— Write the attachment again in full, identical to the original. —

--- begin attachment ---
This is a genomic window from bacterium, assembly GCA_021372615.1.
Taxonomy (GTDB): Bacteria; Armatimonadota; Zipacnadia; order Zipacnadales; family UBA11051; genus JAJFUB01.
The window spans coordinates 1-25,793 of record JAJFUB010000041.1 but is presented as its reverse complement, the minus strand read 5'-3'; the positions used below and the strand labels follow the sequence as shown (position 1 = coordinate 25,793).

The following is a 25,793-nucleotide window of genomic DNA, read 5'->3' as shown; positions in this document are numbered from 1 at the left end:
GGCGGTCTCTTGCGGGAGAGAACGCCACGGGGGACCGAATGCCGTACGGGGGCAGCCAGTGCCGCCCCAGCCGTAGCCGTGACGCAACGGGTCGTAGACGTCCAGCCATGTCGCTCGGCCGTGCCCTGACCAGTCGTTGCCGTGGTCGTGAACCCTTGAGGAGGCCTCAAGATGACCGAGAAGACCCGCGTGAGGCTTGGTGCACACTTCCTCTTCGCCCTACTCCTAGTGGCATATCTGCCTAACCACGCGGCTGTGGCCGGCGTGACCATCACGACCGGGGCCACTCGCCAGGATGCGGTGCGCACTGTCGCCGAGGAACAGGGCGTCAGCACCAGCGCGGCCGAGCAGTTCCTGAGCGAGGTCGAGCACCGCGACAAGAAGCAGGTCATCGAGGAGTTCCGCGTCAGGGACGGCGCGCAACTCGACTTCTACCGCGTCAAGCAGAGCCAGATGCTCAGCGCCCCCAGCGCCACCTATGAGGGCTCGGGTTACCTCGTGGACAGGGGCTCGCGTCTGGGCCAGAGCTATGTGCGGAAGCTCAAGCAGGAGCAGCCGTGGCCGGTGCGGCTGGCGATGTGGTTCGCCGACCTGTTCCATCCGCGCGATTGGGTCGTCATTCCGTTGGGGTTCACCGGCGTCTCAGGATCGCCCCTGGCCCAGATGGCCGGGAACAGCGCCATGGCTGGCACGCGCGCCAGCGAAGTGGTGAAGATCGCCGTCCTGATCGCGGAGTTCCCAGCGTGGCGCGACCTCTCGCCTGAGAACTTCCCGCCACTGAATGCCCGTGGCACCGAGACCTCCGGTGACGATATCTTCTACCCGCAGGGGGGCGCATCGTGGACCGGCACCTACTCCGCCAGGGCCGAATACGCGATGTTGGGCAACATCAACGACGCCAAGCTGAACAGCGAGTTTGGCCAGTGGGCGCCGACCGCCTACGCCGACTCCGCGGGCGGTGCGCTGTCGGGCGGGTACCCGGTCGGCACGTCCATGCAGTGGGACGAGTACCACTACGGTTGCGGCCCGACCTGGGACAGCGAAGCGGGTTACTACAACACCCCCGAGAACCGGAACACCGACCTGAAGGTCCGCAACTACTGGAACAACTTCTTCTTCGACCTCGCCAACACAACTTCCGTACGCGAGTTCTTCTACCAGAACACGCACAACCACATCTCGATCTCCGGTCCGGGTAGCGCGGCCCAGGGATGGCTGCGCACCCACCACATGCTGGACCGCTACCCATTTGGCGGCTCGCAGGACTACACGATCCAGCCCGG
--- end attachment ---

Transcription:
This is a genomic window from bacterium, assembly GCA_021372615.1.
Taxonomy (GTDB): Bacteria; Armatimonadota; Zipacnadia; order Zipacnadales; family UBA11051; genus JAJFUB01.
The window spans coordinates 1-25,793 of record JAJFUB010000041.1 but is presented as its reverse complement, the minus strand read 5'-3'; the positions used below and the strand labels follow the sequence as shown (position 1 = coordinate 25,793).

The following is a 25,793-nucleotide window of genomic DNA, read 5'->3' as shown; positions in this document are numbered from 1 at the left end:
GGCGGTCTCTTGCGGGAGAGAACGCCACGGGGGACCGAATGCCGTACGGGGGCAGCCAGTGCCGCCCCAGCCGTAGCCGTGACGCAACGGGTCGTAGACGTCCAGCCATGTCGCTCGGCCGTGCCCTGACCAGTCGTTGCCGTGGTCGTGAACCCTTGAGGAGGCCTCAAGATGACCGAGAAGACCCGCGTGAGGCTTGGTGCACACTTCCTCTTCGCCCTACTCCTAGTGGCATATCTGCCTAACCACGCGGCTGTGGCCGGCGTGACCATCACGACCGGGGCCACTCGCCAGGATGCGGTGCGCACTGTCGCCGAGGAACAGGGCGTCAGCACCAGCGCGGCCGAGCAGTTCCTGAGCGAGGTCGAGCACCGCGACAAGAAGCAGGTCATCGAGGAGTTCCGCGTCAGGGACGGCGCGCAACTCGACTTCTACCGCGTCAAGCAGAGCCAGATGCTCAGCGCCCCCAGCGCCACCTATGAGGGCTCGGGTTACCTCGTGGACAGGGGCTCGCGTCTGGGCCAGAGCTATGTGCGGAAGCTCAAGCAGGAGCAGCCGTGGCCGGTGCGGCTGGCGATGTGGTTCGCCGACCTGTTCCATCCGCGCGATTGGGTCGTCATTCCGTTGGGGTTCACCGGCGTCTCAGGATCGCCCCTGGCCCAGATGGCCGGGAACAGCGCCATGGCTGGCACGCGCGCCAGCGAAGTGGTGAAGATCGCCGTCCTGATCGCGGAGTTCCCAGCGTGGCGCGACCTCTCGCCTGAGAACTTCCCGCCACTGAATGCCCGTGGCACCGAGACCTCCGGTGACGATATCTTCTACCCGCAGGGGGGCGCATCGTGGACCGGCACCTACTCCGCCAGGGCCGAATACGCGATGTTGGGCAACATCAACGACGCCAAGCTGAACAGCGAGTTTGGCCAGTGGGCGCCGACCGCCTACGCCGACTCCGCGGGCGGTGCGCTGTCGGGCGGGTACCCGGTCGGCACGTCCATGCAGTGGGACGAGTACCACTACGGTTGCGGCCCGACCTGGGACAGCGAAGCGGGTTACTACAACACCCCCGAGAACCGGAACACCGACCTGAAGGTCCGCAACTACTGGAACAACTTCTTCTTCGACCTCGCCAACACAACTTCCGTACGCGAGTTCTTCTACCAGAACACGCACAACCACATCTCGATCTCCGGTCCGGGTAGCGCGGCCCAGGGATGGCTGCGCACCCACCACATGCTGGACCGCTACCCATTTGGCGGCTCGCAGGACTACACGATCCAGCCCGG